Here's my take on attempting to shape your first board... Jumping straight to a fresh blank, even with all the right tools, will still end up leaving you with a dented wallet and a whittled little piece of foam that you're too ashamed to take to a glass shop.
I had been buying boards off the rack, or pro models used off of craigslist for years. I was still learning, and was naive as anyone else when looking at new surfboards. I wanted to ride what Andy Irons rode, what Taj was getting barreled on.I thought if I watched enough of their clips, got the board they were on, I would eventually get the hang of it, right?
For nearly 8 years now I've been creating custom boards for myself and others and I really haven't looked back. There really isn't anything quite like running across the sand and watching other surfers stare at my board with 100 questions they'd like to ask. And that's just where it starts, out of the water. So, without further interruption, here's why I simply must go custom...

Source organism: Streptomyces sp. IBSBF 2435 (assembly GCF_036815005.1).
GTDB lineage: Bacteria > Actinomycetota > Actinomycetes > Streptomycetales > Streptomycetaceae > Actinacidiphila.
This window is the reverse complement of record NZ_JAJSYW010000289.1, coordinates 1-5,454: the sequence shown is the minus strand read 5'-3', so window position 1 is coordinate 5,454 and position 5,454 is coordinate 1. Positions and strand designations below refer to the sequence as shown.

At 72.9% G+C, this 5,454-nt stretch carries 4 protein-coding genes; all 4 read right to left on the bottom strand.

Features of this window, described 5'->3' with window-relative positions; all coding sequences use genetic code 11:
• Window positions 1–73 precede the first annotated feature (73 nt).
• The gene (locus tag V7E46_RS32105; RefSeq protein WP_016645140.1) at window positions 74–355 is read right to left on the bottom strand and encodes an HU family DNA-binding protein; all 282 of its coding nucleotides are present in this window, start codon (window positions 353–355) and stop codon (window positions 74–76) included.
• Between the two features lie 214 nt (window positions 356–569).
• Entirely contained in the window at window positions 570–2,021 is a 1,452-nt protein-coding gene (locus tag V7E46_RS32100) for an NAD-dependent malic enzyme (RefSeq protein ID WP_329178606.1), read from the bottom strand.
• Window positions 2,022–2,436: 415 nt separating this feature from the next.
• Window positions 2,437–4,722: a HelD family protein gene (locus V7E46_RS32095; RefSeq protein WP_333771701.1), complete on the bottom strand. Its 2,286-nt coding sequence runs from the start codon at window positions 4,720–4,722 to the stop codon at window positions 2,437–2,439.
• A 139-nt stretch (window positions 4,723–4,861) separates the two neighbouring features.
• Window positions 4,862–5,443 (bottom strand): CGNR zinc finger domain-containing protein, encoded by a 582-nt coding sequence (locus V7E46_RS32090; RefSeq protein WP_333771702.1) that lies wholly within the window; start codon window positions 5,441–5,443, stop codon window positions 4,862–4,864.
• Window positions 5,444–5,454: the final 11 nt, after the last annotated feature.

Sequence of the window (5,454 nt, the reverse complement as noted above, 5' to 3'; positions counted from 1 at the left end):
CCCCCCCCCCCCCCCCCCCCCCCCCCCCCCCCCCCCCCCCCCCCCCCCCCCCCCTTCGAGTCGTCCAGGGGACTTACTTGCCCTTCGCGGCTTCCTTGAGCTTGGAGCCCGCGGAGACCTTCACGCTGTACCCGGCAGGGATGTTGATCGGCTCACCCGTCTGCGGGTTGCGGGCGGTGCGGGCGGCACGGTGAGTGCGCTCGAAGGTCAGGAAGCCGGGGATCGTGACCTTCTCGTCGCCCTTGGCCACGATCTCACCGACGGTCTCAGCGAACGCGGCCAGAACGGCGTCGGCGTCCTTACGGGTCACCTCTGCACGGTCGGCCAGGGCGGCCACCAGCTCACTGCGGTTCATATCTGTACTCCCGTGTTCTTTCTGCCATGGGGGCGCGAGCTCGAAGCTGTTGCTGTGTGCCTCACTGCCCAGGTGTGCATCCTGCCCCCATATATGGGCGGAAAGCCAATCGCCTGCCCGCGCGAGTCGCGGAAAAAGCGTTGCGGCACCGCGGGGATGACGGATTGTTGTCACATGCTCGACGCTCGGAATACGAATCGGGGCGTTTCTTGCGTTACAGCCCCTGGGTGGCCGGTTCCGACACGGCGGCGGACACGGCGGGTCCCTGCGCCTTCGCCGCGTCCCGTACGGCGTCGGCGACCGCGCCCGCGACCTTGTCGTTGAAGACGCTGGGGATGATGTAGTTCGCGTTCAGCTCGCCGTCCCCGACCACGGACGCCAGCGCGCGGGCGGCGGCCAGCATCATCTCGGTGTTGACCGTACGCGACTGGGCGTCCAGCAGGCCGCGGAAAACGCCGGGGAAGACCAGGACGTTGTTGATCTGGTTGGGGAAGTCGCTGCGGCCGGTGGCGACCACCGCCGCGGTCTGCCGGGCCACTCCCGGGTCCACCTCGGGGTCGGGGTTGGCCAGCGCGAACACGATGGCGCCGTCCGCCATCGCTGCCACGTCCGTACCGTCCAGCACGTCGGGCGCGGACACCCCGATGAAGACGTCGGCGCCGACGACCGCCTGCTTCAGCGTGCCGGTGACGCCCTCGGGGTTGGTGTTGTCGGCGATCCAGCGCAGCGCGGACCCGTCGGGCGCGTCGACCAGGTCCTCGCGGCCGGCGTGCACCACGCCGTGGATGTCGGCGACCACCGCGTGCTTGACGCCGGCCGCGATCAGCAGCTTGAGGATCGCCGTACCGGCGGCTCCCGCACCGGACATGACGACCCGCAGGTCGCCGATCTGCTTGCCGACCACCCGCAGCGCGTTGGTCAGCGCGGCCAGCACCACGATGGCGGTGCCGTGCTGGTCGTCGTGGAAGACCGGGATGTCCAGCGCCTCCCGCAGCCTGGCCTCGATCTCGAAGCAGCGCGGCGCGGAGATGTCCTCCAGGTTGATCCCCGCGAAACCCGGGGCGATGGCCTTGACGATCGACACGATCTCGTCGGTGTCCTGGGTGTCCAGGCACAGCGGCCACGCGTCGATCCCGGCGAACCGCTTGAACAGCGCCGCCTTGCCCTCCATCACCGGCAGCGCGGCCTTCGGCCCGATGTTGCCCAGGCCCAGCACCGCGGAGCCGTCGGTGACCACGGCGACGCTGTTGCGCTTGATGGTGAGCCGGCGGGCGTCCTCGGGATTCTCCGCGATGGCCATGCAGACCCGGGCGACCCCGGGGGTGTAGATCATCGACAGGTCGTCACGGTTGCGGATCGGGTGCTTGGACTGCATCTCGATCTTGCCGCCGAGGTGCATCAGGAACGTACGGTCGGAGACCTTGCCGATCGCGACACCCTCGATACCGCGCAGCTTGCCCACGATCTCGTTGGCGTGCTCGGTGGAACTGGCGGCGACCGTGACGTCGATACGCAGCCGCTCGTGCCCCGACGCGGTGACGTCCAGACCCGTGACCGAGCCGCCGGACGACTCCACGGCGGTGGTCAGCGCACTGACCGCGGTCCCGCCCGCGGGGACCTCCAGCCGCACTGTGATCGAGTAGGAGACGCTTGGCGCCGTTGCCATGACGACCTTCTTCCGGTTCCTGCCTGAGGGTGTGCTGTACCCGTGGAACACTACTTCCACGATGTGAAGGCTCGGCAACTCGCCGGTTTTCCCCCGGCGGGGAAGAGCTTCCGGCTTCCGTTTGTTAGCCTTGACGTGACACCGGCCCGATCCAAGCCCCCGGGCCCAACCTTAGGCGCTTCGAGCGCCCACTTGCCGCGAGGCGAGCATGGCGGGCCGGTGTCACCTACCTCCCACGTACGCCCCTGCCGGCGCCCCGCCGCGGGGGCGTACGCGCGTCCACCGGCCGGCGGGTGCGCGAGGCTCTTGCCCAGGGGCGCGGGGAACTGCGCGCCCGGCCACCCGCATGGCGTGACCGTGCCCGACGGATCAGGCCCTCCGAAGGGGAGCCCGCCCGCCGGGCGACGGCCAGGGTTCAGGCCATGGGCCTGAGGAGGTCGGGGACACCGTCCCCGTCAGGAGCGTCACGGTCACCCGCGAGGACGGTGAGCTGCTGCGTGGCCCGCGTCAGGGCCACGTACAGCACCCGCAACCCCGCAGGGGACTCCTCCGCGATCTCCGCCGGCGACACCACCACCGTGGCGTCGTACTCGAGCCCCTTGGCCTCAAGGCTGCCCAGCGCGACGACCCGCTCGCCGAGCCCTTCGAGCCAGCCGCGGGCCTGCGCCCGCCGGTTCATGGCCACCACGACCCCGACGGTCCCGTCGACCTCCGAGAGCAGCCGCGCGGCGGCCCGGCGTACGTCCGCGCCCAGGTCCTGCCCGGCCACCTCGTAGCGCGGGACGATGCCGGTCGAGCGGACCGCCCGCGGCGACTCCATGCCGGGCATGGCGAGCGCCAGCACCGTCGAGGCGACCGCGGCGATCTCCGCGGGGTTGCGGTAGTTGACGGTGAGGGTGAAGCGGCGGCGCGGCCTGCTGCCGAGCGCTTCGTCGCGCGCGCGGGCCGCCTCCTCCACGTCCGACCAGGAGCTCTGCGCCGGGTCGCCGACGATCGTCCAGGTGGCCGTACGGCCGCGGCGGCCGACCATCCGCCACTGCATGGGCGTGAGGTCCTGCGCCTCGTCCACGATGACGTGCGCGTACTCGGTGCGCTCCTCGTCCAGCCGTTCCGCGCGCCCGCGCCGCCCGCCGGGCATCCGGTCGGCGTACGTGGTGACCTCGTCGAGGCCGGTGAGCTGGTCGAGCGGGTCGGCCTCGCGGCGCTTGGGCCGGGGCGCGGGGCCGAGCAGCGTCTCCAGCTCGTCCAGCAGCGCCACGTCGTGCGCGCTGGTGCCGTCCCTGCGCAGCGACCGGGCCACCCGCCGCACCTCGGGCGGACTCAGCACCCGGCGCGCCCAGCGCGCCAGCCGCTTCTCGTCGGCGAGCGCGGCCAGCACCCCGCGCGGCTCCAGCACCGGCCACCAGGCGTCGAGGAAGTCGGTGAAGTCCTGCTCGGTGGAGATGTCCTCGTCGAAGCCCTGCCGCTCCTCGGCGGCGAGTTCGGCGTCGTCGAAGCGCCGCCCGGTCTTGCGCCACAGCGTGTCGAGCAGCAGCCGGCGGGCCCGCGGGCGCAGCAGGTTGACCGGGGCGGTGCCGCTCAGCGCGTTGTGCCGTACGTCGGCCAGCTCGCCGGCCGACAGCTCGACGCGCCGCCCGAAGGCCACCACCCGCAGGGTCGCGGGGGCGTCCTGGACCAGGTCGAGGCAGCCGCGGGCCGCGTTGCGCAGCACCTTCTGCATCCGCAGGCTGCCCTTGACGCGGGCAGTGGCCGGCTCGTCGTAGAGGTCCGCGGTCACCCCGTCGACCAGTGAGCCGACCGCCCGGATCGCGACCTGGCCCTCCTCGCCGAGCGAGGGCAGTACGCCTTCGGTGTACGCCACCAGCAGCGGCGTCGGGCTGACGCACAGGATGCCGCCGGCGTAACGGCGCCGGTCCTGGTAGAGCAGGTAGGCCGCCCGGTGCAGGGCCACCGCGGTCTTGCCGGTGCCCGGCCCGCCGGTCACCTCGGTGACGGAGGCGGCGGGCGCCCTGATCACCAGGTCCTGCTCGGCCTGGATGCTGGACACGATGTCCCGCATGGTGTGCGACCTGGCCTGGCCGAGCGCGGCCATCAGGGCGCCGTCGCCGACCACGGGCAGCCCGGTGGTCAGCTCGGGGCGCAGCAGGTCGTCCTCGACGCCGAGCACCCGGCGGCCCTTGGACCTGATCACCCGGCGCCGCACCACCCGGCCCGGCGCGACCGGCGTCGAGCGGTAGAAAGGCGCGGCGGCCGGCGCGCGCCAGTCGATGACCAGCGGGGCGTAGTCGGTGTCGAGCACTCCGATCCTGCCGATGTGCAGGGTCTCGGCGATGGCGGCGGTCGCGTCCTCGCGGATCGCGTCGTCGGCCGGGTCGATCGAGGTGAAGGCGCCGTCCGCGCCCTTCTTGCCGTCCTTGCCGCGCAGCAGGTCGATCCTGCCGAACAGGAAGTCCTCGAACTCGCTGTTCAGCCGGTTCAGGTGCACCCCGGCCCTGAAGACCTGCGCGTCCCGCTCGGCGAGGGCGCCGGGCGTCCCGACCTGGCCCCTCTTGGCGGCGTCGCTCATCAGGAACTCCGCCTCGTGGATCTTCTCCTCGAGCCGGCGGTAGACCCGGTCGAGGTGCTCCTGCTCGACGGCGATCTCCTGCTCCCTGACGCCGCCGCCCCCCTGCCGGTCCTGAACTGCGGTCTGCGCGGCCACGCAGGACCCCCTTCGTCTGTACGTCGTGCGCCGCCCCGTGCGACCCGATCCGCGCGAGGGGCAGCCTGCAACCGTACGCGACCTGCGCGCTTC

When surfing first became popular as a sport 50 odd years ago, surfboards were made out of wood. These surfboards were extremely heavy, easily damaged, and difficult to repair. The surfboards of today are much lighter, float better, are easier to repair, and are capable of great maneuvers on the wave. What's made the huge difference?
Ever wondered what keeps your surfboard floating in the water with your body weight on it? Well, since the 1950's, after surfboard makers moved away from the wood off trees, you'll pretty much always find a foam core at the center of your board. There are a couple of different foam substances available for use in surfboard manufacture.